Photos courtesy of Easton Cycling and Easton Archery
On Monday it was announced that Chris Tutton, owner of Canadian bicycle component company Race Face, agreed to purchase Easton Cycling from its parent company BRG Sports (owners of Bell, Giro, Blackburn and Riddell, and formerly known as Easton-Bell Sports). The deal is expected to be closed for an undisclosed sum by mid June.
Tutton, worked for Race Face from 1994 to 2008 and led Easton-Bell’s OEM division from 2008. He then brought Race Face out of near insolvency in 2011. He plans to keep Easton Cycling’s R&D lab in northern California, and house all sales and marketing staff in its Vancouver, British Columbia, headquarters.
“The team at Race Face is very excited to welcome Easton to the RF family,” Tutton said in a statement. “The core competencies of both companies will help to strengthen and expand both business units. There are also undeniable synergies in sales and distribution to be realized worldwide as well as wins with offshore vendor production networks currently in place.”
Made from arrows
Easton traces its heritage to Doug Easton. In the fall of 1921, the 15-year-old archery enthusiast was hunting near his home in Watsonville, California, when a shotgun propped up against a car fell, discharged, and seriously wounded him in both legs. For much of 1922, he was confined to the hospital and his home while recuperating. To help him pass the time, a friend gave Easton a copy of a new book written by Dr. Saxton T. Pope, “Hunting with the Bow & Arrow”.
The young Easton became fascinated with archery and began to craft bows from yew wood and wooden arrows from straight-grained woods like cedar and pine. His work was quickly recognized, especially his arrows, which were soon regarded as the best tournament arrows in the country. At 17, while shooting a round of archery at San Francisco’s Golden Gate Park, he met an older man who complimented him on his craftsmanship. Easton credited his work to a book written by Saxton Pope, only to learn moments later, when the man extended his hand, that he had been conversing with his mentor.
Easton made bows and arrows on a part-time basis for the next ten years, supporting himself primarily by driving a delivery truck. In 1932 he decided to devote himself entirely to his craft, moving to Los Angeles, and opening Easton’s Archery Shop. He made friends with some of Hollywood’s elite who shared his enthusiasm for archery. Easton began producing broadheads and in 1938 toyed with a broadhead design that used an aluminum ferrule.
Having outgrown his shop, Easton moved to a larger facility in Los Angeles, where he began to experiment with aluminum as an arrow shaft, the result of his frustration with the inconsistencies of wood. He presented his first set of aluminum arrows to Larry Hughes, a local archery champion. Over the next two years, Hughes enjoyed strong results with his experimental arrows, culminating in his winning the 1941 National Championship. However, Easton would not be able to take advantage of Hughes’ success because World War II soon intervened, and for the next several years the military commandeered all supplies of aluminum.
A year after the war ended, when aluminum finally became available again, Easton continued his work on metal arrows, which soon led to his first trademarked aluminum arrow shaft, the 24SRT-X. By 1949, Easton stopped making finished aluminum arrows, electing instead to manufacture the shafts and avoid competing with his customers. In 1953, he incorporated the business as Jas. D. Easton Archery, but it was still very much a one-man shop, supplemented with help from his wife, young son James, and occasional part-timers. The 24SRT-X was so successful, however, that in 1956 he hired his first two full-time employees. A year later, he needed more room and moved the business to Van Nuys, where he took over a new 10,000-square-foot building. Over the next decade he introduced the XX75, which would become the best selling arrow shaft in history.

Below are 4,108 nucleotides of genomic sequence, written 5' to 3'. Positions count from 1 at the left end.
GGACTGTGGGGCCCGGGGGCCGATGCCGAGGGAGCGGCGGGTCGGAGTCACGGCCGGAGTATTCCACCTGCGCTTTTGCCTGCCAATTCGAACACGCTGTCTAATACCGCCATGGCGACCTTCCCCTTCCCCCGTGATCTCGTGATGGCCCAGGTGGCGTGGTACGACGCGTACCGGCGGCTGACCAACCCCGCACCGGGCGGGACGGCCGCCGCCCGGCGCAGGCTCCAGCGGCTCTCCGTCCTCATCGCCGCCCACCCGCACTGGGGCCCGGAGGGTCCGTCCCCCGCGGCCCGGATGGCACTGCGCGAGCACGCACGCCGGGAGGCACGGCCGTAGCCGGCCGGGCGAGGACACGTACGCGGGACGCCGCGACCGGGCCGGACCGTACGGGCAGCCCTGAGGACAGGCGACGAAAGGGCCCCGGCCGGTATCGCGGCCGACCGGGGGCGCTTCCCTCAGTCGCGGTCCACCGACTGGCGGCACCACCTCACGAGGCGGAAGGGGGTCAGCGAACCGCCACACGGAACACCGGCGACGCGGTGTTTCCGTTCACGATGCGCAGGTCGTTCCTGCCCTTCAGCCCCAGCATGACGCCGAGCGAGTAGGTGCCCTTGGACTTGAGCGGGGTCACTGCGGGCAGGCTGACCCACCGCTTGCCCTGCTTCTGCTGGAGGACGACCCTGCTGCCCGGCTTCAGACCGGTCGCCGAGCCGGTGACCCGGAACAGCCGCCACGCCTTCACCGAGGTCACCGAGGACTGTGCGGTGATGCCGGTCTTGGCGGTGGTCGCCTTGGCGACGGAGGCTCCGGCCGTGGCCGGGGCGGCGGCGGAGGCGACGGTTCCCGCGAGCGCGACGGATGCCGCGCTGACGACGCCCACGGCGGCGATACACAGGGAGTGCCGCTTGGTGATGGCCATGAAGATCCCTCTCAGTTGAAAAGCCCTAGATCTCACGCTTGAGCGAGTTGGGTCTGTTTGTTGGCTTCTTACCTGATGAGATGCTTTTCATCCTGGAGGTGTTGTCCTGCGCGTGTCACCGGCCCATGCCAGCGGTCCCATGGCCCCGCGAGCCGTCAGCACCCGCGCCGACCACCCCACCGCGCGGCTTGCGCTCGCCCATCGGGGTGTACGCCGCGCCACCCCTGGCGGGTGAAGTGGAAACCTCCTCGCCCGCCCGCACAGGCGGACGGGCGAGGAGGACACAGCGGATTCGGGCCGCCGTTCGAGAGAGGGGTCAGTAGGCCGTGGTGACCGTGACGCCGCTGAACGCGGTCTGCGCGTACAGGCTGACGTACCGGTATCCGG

Today Easton Archery operates as an independent company.
Aluminum tubing with Jim Felt
Steel had been the main tubing material used by framebuilders for more than a century, and the advancement of aluminum tubing in other sporting goods prompted a young motorcycle mechanic and self-taught engineer to build a lightweight and stiff frameset for triathlon and duathlon competition in the late 1980s. Jim Felt caught the attention of the engineers at Easton Sports in Van Nuys, California, in 1990 and they hired him to develop their new bicycle frame tubing. The relationship lasted four years before Felt launched his own company.
Aftermarket launched in 1998
By the late `90s, Easton saw the value in a new material called scandium in a licensing partnership with Ashurst Technology. Its reach into the OEM market also included carbon fiber handlebars, seatposts, road forks and stems. By 2005, Easton acquired Velomax wheels, rounding out its product line, and in 2011 enjoyed Tour de France success when Australia’s Cadel Evans, racing for the BMC team, won the world’s biggest bike race using Easton wheels and components.
According to a company statement, the Race Face and Easton Cycling will “continue to operate as separate entities.” However, the statement said the brands would have a shared cost agreement to reduce overhead.